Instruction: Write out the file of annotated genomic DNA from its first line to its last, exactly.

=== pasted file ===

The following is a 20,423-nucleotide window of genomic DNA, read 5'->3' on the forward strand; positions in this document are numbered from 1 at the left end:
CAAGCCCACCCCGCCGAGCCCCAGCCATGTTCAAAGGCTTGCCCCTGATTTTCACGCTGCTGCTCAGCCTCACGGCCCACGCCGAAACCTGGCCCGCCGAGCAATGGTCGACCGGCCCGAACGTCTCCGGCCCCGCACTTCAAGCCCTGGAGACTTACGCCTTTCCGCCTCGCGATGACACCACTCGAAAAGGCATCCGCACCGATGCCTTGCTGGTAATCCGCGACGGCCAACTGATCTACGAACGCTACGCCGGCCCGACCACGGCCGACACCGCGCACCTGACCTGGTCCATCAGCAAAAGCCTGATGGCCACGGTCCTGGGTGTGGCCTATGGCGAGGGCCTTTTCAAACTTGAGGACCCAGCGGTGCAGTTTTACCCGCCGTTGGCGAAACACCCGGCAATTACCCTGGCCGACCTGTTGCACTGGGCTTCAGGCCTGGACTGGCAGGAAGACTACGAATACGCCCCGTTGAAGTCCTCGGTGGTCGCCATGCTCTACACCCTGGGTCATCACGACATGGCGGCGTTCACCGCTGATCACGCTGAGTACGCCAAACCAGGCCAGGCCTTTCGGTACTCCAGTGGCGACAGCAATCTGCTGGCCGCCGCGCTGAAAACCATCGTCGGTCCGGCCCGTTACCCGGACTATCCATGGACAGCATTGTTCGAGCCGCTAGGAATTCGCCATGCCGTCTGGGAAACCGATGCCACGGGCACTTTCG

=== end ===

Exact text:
The following is a 20,423-nucleotide window of genomic DNA, read 5'->3' on the forward strand; positions in this document are numbered from 1 at the left end:
CAAGCCCACCCCGCCGAGCCCCAGCCATGTTCAAAGGCTTGCCCCTGATTTTCACGCTGCTGCTCAGCCTCACGGCCCACGCCGAAACCTGGCCCGCCGAGCAATGGTCGACCGGCCCGAACGTCTCCGGCCCCGCACTTCAAGCCCTGGAGACTTACGCCTTTCCGCCTCGCGATGACACCACTCGAAAAGGCATCCGCACCGATGCCTTGCTGGTAATCCGCGACGGCCAACTGATCTACGAACGCTACGCCGGCCCGACCACGGCCGACACCGCGCACCTGACCTGGTCCATCAGCAAAAGCCTGATGGCCACGGTCCTGGGTGTGGCCTATGGCGAGGGCCTTTTCAAACTTGAGGACCCAGCGGTGCAGTTTTACCCGCCGTTGGCGAAACACCCGGCAATTACCCTGGCCGACCTGTTGCACTGGGCTTCAGGCCTGGACTGGCAGGAAGACTACGAATACGCCCCGTTGAAGTCCTCGGTGGTCGCCATGCTCTACACCCTGGGTCATCACGACATGGCGGCGTTCACCGCTGATCACGCTGAGTACGCCAAACCAGGCCAGGCCTTTCGGTACTCCAGTGGCGACAGCAATCTGCTGGCCGCCGCGCTGAAAACCATCGTCGGTCCGGCCCGTTACCCGGACTATCCATGGACAGCATTGTTCGAGCCGCTAGGAATTCGCCATGCCGTCTGGGAAACCGATGCCACGGGCACTTTCG